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ANTH 470. Theory in Archaeology. 3 Credits.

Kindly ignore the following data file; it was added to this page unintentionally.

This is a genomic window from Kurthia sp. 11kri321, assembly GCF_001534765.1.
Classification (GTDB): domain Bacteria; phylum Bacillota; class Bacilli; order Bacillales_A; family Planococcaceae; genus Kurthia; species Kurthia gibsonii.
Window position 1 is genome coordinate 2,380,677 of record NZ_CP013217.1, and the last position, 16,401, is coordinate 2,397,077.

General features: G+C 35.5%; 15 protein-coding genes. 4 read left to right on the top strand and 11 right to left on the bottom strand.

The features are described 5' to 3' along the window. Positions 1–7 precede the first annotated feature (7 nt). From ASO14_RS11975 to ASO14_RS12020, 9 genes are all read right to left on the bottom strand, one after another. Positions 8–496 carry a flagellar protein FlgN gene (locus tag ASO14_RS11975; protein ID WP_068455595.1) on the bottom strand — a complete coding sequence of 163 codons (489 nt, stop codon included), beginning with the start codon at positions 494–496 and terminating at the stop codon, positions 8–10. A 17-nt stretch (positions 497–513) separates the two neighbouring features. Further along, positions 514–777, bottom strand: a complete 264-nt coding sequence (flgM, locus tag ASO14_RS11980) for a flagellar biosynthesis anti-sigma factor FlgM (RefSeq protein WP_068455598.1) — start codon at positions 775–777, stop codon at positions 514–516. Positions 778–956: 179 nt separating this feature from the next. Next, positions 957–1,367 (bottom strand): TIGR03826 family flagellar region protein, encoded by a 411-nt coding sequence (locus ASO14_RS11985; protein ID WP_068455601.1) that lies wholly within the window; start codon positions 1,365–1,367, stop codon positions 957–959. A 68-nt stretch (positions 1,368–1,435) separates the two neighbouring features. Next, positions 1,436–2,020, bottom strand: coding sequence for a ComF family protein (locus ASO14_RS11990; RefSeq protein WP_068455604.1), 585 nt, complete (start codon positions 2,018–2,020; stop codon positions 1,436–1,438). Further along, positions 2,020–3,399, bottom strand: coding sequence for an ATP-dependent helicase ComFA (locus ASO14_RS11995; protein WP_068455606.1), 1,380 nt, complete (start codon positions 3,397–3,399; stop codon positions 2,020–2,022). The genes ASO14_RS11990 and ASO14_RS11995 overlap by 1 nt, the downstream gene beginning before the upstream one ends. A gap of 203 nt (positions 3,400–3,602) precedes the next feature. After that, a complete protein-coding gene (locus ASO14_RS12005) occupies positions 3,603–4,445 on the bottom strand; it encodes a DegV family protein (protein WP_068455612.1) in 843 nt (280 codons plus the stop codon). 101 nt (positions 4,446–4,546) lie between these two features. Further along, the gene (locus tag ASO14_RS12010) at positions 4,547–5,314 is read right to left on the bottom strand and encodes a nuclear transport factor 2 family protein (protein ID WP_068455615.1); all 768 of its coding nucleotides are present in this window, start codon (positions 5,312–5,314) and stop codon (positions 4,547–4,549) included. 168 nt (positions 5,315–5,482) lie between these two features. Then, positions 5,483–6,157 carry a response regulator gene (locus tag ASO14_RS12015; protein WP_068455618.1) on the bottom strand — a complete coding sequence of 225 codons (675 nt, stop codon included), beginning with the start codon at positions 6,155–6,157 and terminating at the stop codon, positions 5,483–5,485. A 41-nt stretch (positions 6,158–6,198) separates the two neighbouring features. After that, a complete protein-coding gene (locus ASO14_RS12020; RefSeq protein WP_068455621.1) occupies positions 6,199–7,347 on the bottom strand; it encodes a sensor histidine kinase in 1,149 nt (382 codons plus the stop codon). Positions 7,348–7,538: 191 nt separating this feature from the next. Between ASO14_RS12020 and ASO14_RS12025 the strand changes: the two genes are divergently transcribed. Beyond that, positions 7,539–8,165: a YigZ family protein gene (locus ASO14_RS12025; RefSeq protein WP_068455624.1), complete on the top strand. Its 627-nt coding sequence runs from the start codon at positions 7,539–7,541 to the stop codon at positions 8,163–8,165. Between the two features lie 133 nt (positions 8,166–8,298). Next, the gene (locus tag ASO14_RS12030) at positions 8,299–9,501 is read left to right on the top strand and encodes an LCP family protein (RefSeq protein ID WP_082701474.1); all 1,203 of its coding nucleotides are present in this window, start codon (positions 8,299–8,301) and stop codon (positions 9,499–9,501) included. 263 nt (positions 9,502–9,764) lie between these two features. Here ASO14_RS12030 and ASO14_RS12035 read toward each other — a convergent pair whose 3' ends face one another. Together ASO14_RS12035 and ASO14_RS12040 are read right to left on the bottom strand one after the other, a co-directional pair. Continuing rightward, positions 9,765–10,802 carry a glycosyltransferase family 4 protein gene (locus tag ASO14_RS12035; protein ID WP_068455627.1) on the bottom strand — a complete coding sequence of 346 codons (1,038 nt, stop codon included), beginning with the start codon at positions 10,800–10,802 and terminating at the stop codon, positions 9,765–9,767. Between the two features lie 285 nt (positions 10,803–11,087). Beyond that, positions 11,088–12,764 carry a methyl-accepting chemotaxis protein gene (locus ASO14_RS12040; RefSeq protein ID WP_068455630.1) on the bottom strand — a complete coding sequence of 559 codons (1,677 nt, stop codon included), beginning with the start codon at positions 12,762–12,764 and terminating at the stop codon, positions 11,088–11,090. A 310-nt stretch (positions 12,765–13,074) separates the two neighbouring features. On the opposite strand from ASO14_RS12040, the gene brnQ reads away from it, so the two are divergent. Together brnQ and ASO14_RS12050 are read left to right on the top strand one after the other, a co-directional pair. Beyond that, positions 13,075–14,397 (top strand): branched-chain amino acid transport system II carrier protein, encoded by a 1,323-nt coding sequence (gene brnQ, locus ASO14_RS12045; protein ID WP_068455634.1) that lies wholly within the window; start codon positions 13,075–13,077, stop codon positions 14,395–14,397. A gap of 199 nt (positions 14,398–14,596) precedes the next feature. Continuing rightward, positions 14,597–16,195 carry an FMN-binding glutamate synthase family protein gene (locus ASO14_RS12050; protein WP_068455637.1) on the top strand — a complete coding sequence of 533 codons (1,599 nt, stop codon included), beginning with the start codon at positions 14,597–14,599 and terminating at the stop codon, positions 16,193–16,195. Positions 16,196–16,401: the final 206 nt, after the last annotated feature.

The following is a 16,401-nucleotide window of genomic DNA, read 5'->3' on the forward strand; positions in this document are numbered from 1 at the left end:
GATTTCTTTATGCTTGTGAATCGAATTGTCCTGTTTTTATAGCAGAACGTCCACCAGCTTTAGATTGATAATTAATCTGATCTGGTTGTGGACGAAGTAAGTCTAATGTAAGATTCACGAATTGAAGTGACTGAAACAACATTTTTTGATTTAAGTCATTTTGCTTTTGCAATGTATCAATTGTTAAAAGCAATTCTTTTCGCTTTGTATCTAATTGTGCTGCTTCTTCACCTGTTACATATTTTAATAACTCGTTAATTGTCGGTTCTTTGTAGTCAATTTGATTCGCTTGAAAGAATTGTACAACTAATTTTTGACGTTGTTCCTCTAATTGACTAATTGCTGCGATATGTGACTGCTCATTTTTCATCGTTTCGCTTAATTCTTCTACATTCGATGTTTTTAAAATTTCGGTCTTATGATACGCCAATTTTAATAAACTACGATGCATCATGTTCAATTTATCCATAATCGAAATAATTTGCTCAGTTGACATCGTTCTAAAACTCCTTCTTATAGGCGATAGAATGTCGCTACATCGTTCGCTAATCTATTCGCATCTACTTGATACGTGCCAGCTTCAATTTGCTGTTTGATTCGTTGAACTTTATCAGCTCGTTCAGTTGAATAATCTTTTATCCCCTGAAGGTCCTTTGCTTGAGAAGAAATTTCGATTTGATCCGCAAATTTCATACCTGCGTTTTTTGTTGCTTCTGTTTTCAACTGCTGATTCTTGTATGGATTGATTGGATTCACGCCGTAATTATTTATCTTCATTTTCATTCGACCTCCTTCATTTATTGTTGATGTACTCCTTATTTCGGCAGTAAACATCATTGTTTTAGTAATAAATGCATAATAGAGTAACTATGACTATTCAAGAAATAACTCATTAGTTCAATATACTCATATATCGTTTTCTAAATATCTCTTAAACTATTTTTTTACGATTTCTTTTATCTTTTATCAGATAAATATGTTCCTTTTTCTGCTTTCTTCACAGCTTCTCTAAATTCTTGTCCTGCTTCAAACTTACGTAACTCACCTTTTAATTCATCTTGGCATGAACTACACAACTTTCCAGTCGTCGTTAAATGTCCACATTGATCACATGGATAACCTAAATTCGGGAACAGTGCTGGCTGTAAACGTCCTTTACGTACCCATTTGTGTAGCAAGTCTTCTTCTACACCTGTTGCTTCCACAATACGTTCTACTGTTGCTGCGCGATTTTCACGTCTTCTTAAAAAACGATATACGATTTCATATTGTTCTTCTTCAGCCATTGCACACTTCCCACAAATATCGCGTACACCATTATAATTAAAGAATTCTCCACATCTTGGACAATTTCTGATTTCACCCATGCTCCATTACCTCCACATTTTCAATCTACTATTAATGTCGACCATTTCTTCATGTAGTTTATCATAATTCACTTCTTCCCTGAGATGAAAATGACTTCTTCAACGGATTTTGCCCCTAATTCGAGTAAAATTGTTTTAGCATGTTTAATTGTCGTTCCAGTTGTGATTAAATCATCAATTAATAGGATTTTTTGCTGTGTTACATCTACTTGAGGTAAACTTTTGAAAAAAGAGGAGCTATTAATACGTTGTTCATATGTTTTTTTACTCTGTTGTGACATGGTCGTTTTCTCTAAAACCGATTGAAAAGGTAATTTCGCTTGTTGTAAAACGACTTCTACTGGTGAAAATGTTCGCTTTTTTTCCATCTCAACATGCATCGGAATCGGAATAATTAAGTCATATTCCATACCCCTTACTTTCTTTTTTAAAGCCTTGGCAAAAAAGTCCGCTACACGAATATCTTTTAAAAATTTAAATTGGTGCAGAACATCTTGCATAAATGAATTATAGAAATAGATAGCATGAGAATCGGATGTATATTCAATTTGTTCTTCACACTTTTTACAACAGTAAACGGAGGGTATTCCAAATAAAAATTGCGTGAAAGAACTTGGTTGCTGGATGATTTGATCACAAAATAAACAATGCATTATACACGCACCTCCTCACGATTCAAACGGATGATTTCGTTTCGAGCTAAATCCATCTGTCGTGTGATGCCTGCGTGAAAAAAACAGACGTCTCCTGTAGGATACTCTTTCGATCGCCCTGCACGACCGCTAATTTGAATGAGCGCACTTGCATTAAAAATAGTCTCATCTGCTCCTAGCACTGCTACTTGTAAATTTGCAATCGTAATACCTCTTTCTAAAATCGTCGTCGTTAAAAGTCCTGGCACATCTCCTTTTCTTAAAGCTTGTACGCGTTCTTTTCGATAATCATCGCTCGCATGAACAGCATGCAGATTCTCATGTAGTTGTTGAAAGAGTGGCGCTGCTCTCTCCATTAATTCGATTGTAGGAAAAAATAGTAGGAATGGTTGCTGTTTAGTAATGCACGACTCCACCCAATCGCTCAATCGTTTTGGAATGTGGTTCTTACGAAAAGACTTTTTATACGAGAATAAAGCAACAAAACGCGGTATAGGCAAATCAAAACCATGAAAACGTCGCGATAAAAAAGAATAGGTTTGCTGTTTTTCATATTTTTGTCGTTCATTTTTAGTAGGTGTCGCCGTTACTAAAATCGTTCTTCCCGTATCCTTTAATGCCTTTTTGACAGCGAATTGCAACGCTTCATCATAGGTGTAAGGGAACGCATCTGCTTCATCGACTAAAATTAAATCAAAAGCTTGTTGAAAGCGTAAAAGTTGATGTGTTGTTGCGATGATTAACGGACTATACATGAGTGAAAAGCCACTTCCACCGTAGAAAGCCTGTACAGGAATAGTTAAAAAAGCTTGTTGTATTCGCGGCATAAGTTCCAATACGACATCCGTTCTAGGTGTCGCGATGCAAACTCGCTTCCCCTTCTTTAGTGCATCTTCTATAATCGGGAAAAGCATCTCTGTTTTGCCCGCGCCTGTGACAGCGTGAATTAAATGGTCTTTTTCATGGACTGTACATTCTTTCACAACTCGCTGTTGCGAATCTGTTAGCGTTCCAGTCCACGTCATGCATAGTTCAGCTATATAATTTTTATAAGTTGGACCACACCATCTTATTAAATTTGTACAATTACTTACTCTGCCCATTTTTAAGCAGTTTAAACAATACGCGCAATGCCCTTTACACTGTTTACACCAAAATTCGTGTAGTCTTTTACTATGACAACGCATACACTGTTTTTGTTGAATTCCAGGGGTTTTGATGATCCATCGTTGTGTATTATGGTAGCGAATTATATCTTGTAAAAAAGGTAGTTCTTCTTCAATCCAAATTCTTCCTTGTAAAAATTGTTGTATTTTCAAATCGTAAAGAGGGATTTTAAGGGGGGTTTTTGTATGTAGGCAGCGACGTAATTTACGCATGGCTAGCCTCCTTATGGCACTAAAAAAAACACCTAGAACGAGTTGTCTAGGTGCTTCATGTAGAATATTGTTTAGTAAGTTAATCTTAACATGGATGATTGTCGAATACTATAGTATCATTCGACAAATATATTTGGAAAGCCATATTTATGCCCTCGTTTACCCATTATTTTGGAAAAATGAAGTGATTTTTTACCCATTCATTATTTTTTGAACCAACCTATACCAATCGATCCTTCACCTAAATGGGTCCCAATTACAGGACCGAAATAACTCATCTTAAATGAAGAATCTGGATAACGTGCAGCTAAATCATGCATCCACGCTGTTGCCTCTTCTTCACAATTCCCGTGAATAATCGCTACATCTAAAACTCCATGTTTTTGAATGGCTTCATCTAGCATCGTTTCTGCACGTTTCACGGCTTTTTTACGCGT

Theory doesn't always get the best rap. It has a reputation for being dry and distanced from the 'real world'. But theory isn't something we can do without. Any statement about what happened in the past depends on theory. Even apparently trivial activities like drawing a stratigraphic profile or cataloguing artifacts rely on theoretical concepts, though these are often taken for granted. This is because theory is how we make sense of the world. It provides a framework for understanding, a basis for asking new questions, and a guide for how data should be collected and arranged. Because theory isn't optional, it needs to be critically and carefully thought out. In this course, we'll do just that by examining in detail how theory (a) helps us to define what archaeology as a field consists of, (b) provides a vision of human culture, social relations, and long-term change, and, (c) determines appropriate methods for excavating and interpreting archaeological remains. May be repeated. {Also offered for graduate credit - see ANTH 670.}.